16. Appropriation Art, Fair Use, and Metalinguistic Negotiation.Elizabeth Cantalamessa - 2020 - British Journal of Aesthetics 60 (2):115-129.
    Appropriation art involves the use of pre-existing works of art with little to no transformation. Works of AA fail to satisfy established criteria for originality, such as creative labour and transformative use. As such, appropriation artists are often subject to copyright lawsuits and defend their work under the fair use doctrine of US copyright law. In legal cases regarding AA and fair use, judges lack a general principle whereby they can determine whether or not the offending party has ‘transformed’ the (...)
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  17. Describing Law.Raff Donelson - 2020 - Canadian Journal of Law and Jurisprudence 33 (1):85-106.
    Legal philosophers make a number of bold, contentious claims about the nature of law. For instance, some claim that law necessarily involves coercion, while others disagree. Some claim that all law enjoys presumptive moral validity, while others disagree. We can see these claims in at least three, mutually exclusive ways: (1) We can see them as descriptions of law’s nature (descriptivism), (2) we can see them as expressing non-descriptive attitudes of the legal philosophers in question (expressivism), or (3) we can (...)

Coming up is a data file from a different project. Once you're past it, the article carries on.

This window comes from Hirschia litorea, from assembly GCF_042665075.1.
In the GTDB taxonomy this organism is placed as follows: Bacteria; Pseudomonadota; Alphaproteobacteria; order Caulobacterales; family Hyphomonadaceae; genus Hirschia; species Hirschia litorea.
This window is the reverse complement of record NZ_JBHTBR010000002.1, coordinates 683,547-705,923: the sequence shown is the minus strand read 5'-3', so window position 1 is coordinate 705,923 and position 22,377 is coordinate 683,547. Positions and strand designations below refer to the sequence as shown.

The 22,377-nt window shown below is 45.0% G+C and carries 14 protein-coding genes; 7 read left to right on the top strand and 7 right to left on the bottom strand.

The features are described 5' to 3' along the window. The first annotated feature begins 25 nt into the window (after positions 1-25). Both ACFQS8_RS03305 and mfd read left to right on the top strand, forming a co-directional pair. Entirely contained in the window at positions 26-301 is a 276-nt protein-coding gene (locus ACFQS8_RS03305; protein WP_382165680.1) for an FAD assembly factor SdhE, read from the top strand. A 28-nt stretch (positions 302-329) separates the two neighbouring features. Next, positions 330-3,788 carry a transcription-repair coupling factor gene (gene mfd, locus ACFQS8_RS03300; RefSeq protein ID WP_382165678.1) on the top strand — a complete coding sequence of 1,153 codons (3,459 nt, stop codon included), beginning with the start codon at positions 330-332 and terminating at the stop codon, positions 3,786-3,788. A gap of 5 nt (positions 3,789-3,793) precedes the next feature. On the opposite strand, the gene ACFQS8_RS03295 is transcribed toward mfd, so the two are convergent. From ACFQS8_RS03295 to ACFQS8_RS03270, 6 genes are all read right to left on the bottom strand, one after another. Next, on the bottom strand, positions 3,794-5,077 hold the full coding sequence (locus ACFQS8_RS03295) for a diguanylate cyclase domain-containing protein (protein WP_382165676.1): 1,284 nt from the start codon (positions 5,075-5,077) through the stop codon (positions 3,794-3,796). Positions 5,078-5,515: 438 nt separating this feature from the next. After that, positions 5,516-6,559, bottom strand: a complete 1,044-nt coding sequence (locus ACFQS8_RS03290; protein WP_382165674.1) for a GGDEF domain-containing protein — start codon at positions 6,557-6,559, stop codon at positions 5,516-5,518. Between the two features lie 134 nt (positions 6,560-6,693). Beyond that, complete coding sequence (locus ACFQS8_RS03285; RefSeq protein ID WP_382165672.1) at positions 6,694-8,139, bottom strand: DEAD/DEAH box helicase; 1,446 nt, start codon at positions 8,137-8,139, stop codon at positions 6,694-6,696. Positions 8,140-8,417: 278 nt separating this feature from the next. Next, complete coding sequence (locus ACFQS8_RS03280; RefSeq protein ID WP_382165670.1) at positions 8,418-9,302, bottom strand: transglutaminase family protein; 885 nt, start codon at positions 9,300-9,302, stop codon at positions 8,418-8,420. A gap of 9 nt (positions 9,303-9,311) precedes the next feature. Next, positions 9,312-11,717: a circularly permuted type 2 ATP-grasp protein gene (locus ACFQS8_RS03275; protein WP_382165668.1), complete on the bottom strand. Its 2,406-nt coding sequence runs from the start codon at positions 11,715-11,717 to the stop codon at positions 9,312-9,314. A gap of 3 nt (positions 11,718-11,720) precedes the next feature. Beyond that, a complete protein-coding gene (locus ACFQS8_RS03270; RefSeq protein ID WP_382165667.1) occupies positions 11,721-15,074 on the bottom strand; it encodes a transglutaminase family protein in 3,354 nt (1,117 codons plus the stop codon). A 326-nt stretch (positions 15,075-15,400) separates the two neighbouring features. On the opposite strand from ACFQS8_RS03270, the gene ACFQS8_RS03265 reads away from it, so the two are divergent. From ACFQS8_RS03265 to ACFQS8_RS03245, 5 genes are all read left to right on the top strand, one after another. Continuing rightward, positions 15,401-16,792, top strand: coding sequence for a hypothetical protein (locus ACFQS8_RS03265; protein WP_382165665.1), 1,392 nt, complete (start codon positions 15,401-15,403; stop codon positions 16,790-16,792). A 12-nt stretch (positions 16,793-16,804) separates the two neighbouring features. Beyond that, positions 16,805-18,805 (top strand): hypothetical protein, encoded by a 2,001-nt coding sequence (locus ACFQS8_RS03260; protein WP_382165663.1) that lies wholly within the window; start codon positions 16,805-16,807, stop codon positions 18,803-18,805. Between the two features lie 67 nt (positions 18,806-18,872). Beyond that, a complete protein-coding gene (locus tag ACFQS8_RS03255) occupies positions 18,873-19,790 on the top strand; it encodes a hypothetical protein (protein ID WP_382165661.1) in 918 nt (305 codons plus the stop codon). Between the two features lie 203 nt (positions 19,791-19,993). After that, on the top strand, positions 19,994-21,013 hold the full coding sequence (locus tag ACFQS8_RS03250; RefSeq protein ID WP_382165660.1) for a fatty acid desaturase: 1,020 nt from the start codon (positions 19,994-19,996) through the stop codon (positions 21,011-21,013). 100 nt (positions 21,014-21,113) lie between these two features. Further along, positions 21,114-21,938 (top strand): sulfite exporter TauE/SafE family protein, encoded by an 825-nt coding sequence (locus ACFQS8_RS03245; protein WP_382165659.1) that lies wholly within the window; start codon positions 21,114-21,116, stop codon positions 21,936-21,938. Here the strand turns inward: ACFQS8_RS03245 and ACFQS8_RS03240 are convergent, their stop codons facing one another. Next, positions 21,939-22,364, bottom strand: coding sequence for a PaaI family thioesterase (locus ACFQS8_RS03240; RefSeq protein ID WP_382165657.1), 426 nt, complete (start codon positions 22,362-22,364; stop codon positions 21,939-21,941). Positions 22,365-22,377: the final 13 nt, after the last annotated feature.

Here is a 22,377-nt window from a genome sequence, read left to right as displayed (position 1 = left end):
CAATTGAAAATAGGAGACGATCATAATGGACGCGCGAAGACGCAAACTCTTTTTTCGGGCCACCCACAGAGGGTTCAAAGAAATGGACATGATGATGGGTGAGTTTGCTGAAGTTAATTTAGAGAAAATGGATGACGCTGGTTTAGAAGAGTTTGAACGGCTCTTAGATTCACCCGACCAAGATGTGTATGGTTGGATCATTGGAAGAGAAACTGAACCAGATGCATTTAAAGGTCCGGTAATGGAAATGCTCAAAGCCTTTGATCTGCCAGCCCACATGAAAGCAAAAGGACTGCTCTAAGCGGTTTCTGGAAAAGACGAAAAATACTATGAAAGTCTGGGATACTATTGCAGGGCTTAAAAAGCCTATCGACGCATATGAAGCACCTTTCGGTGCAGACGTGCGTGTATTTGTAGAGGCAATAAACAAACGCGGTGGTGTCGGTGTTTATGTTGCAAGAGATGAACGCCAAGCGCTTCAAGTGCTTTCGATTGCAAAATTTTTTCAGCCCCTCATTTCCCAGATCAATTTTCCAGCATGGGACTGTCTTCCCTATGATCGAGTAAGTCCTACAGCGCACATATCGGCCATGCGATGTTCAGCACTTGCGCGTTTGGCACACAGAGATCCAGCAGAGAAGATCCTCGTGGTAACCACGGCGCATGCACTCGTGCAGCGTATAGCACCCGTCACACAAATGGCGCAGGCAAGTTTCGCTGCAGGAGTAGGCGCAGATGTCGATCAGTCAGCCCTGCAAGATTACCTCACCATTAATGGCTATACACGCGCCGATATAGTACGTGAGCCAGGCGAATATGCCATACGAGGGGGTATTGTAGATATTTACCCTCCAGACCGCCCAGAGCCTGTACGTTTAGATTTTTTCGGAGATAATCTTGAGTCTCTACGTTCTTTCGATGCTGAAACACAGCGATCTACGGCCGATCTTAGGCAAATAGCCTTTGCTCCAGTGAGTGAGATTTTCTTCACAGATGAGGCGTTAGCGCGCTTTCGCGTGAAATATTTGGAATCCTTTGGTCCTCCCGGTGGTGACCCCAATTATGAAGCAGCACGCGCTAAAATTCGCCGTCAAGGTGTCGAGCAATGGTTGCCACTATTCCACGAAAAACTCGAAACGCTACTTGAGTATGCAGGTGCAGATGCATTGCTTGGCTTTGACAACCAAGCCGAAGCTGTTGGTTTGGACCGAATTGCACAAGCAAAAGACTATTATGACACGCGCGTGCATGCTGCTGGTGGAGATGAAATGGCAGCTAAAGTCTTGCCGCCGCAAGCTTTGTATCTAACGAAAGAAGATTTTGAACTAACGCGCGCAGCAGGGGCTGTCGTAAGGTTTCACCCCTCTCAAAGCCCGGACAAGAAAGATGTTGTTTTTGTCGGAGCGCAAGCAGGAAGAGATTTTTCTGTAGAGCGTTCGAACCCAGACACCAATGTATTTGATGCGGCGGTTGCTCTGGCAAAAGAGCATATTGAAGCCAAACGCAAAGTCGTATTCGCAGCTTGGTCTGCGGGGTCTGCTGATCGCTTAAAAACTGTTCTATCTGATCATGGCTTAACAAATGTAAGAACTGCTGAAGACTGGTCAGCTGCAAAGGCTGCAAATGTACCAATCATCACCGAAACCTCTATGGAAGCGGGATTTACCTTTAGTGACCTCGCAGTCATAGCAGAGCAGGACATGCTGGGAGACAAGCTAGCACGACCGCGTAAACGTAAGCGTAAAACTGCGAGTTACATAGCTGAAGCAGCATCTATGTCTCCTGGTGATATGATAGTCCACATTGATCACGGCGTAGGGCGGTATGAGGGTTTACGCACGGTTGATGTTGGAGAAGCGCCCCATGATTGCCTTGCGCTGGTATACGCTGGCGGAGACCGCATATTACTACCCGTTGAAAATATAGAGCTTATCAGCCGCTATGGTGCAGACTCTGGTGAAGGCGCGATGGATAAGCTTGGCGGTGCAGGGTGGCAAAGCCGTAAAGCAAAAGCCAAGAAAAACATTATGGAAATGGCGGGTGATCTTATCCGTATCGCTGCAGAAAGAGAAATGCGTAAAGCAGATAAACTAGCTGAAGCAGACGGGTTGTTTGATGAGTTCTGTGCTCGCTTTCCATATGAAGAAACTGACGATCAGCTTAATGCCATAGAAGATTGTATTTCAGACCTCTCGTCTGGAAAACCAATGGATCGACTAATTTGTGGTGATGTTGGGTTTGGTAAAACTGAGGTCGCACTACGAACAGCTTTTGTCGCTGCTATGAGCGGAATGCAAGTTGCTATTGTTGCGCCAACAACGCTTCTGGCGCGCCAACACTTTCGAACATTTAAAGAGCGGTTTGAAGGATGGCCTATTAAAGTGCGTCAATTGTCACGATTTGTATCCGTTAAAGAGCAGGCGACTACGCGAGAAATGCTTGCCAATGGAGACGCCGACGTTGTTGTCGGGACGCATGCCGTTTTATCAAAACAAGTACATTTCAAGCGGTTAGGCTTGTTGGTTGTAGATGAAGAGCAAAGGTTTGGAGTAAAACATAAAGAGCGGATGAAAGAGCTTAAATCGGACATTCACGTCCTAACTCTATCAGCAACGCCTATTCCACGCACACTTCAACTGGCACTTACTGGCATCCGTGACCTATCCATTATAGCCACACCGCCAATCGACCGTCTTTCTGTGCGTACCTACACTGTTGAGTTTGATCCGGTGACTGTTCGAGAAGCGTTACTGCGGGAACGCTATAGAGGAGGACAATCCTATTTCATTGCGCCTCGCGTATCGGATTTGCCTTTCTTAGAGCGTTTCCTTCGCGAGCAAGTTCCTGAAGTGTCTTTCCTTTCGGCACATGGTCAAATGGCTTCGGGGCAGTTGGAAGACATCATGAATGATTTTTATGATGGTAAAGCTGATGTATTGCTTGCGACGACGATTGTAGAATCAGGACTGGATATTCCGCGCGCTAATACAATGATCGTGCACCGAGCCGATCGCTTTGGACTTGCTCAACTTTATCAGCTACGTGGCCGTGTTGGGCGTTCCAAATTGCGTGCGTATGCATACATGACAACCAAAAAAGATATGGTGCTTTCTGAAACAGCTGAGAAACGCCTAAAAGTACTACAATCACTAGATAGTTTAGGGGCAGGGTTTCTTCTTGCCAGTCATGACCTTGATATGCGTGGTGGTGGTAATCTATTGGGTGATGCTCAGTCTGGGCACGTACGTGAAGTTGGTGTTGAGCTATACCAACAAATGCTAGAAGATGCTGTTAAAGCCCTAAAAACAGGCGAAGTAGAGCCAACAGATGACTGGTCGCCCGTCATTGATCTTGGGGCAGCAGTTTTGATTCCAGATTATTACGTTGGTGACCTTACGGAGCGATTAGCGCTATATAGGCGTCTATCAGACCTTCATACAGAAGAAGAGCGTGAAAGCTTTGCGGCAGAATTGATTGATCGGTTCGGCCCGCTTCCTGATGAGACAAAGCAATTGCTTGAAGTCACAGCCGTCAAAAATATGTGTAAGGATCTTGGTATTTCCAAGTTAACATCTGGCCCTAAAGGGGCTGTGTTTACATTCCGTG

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  18. Authentic Interpretation.Timothy Endicott - 2020 - Ratio Juris 33 (1):6-23.
    I approach the identification of the principles of legal interpretation through a discussion of an important but largely forgotten strand in our legal heritage: the idea (and at some points in English law, the rule) that the interpretation of legislation is to be done by the law maker. The idea that authentic interpretation is interpretation by the law maker united the Roman Emperors Constantine and Justinian with Bracton, Aquinas, King James I of England, Hobbes, and Bentham. Already in the early (...)